The Preston County Animal Shelter will temporarily close as officials attempt to account for missing money and re-organize the operation, commissioners announced Monday.
The commission held an emergency meeting Monday morning to announce the closure of the shelter. Controversy has been brewing at the shelter for the last several weeks as the former director, Courtney Austin, has been at odds with commissioners over postings on social media.
Earlier this year, commissioners dismissed Austin for insubordination. Commissioners said Austin made several comments about the shelter that were untrue, including that the shelter was without water and that there were problems with the shelter’s heat. Austin has denied those claims.
On Monday, commissioners claimed bad organization and record keeping have put the shelter’s finances in shambles.
Commission President Craig Jennings said there is a large difference between the amount of money the shelter should have taken in based on the number of reported adoptions and the amount of money in the bank. Each adoption cost $75, but citizens are given a $50 voucher redeemable if they prove their animal was spayed or neutered.
However, the money that should be available to pay for those vouchers is missing, Commission President Craig Jennings said.
“We have a significant discrepancy between the amount of adoptions we were told took place and the amount of money that has come into the county,” Jennings said. “We’re looking at — and I hate to put an amount to it without having the exact numbers — but we’re looking at the tens of thousands of dollars.”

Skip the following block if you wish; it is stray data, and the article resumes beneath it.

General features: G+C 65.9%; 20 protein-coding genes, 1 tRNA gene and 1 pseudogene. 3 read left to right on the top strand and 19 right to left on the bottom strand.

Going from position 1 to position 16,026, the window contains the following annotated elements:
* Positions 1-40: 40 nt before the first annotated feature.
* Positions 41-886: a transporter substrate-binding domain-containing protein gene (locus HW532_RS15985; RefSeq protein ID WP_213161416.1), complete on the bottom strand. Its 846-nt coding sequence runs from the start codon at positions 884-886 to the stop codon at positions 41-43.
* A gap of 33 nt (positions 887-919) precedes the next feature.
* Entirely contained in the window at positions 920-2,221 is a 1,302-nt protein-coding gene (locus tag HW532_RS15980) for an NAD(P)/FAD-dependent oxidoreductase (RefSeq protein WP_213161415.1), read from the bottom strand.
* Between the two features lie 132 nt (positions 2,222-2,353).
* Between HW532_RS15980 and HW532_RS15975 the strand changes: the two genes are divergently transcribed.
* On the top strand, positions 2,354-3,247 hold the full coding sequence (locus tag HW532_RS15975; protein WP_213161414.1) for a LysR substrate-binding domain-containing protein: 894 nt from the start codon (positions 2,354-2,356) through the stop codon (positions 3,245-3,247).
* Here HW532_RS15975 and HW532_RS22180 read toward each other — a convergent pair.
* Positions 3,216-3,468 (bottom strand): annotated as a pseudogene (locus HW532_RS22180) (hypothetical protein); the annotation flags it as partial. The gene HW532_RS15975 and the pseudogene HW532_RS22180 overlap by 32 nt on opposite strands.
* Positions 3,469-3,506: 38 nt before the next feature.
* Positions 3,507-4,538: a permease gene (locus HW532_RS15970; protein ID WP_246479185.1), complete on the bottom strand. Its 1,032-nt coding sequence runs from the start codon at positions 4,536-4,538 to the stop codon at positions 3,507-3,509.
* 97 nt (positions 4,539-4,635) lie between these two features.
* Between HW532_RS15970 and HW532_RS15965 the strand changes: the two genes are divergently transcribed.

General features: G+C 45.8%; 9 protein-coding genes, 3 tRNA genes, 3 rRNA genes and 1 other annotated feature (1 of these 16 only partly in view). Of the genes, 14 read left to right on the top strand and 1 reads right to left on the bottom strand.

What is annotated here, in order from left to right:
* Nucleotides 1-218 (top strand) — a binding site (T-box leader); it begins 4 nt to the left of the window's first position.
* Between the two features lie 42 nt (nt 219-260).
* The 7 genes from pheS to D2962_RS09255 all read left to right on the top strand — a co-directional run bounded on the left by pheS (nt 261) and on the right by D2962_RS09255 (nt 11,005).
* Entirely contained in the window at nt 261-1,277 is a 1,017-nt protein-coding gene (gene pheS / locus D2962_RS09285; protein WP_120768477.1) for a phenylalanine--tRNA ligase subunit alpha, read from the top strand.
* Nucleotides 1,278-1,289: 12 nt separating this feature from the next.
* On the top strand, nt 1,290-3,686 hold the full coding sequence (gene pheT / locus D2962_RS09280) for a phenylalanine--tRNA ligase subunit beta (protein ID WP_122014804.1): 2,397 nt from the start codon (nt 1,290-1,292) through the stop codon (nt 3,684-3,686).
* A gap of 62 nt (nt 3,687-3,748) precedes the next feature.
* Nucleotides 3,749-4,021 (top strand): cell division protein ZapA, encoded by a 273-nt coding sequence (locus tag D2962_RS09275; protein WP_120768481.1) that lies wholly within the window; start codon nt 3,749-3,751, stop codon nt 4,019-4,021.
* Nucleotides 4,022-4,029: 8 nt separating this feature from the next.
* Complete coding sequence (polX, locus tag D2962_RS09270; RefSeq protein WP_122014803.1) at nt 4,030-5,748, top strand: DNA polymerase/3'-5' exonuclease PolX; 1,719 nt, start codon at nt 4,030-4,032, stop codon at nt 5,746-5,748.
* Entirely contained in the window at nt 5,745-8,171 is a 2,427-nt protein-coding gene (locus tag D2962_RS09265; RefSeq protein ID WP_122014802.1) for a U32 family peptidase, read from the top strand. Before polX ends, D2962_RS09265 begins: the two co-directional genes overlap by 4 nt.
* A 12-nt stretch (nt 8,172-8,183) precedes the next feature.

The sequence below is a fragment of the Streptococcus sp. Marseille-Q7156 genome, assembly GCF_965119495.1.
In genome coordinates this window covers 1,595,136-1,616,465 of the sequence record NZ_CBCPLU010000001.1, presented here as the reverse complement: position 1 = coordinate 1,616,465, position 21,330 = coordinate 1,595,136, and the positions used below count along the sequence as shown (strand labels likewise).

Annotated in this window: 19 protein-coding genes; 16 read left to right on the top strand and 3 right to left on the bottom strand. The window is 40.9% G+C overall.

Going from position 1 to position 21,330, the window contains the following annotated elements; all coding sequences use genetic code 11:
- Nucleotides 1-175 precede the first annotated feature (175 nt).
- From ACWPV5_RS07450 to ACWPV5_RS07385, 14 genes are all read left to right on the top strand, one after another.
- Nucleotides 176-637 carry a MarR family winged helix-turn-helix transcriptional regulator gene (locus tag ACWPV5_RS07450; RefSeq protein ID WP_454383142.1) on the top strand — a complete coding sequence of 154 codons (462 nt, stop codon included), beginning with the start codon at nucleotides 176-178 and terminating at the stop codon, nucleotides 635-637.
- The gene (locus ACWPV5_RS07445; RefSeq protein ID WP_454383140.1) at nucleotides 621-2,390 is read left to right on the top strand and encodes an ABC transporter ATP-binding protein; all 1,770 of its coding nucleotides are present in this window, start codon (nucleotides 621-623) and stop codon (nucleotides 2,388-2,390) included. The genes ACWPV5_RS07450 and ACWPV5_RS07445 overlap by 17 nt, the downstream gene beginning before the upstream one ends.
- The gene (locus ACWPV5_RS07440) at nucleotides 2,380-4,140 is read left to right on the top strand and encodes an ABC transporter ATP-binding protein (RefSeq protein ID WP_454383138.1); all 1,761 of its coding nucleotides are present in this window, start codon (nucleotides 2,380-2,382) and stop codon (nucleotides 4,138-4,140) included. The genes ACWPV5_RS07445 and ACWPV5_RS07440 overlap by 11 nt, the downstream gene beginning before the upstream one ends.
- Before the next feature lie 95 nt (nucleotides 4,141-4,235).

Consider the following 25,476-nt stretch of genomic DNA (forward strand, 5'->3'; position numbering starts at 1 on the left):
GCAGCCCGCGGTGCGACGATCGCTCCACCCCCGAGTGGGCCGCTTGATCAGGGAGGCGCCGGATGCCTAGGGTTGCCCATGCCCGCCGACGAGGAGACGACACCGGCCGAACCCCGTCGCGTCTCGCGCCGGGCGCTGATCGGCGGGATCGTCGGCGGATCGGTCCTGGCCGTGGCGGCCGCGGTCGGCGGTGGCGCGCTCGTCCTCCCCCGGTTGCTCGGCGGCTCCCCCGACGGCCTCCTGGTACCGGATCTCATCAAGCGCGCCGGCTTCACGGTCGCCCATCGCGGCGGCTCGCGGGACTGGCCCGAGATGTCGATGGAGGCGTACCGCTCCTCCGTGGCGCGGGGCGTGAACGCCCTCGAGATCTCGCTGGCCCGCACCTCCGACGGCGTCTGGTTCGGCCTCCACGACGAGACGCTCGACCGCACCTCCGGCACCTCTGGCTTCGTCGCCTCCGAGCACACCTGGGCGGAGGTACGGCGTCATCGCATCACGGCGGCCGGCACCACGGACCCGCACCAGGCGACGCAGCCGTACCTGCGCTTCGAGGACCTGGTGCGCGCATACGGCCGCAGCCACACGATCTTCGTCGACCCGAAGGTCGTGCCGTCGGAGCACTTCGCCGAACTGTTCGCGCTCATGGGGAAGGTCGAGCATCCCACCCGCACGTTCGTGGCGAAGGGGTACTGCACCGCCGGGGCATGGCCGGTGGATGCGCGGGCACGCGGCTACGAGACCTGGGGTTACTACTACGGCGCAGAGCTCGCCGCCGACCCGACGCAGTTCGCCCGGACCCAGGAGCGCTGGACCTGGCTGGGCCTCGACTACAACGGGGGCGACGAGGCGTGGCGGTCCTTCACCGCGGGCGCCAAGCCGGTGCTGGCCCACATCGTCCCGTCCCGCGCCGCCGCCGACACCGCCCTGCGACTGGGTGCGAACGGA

Jennings said the commission had requested Austin help locate the paperwork. However, Austin has not replied, he said.
“It’s not like we’ve lost something up there and we’re going to come up with a $100 tool we lost. This is money the taxpayers are on the hook for,” Jennings said.
The shelter will not take in any more animals for the next month. However, two employees at the shelter will continue to take care of the animals currently there, Jennings said.
“We need to totally reevaluate our procedures,” Jennings said. “We have no choice but to close down for a time to give the staff an opportunity to get things organized and back on track.”
During that time, commissioners hope to find the money to pay for the spay and neuter voucher program. At this point, the county does not have enough money to pay every citizen who turns in vouchers, Jennings said.
“The money that was deposited in the county doesn’t add up to even be close to the amount of vouchers we have out there,” Jennings said.
Commissioners hope to re-open the shelter by April 1.